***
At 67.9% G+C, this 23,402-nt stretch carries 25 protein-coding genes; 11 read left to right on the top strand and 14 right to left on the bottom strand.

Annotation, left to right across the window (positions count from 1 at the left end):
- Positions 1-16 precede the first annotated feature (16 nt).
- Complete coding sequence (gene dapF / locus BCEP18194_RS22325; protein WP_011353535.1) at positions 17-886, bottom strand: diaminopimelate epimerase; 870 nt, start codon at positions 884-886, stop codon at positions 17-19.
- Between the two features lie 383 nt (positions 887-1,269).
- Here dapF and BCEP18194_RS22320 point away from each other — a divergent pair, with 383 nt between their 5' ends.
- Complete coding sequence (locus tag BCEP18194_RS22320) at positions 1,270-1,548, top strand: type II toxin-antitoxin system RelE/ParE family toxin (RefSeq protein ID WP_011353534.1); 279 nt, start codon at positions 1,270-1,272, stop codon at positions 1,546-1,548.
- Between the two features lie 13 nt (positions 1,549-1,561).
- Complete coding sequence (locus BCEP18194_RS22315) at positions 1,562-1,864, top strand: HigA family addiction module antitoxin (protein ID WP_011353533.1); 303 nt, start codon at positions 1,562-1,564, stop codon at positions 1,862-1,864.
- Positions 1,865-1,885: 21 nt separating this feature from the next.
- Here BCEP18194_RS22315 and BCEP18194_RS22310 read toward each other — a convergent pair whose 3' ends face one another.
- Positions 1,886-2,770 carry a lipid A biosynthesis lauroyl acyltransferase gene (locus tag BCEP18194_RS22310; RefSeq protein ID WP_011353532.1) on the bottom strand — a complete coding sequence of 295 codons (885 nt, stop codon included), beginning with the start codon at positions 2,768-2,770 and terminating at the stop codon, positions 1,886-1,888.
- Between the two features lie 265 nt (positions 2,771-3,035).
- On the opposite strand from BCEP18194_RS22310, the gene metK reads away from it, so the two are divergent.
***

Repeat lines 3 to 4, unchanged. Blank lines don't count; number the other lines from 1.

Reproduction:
- Positions 1-16 precede the first annotated feature (16 nt).
- Complete coding sequence (gene dapF / locus BCEP18194_RS22325; protein WP_011353535.1) at positions 17-886, bottom strand: diaminopimelate epimerase; 870 nt, start codon at positions 884-886, stop codon at positions 17-19.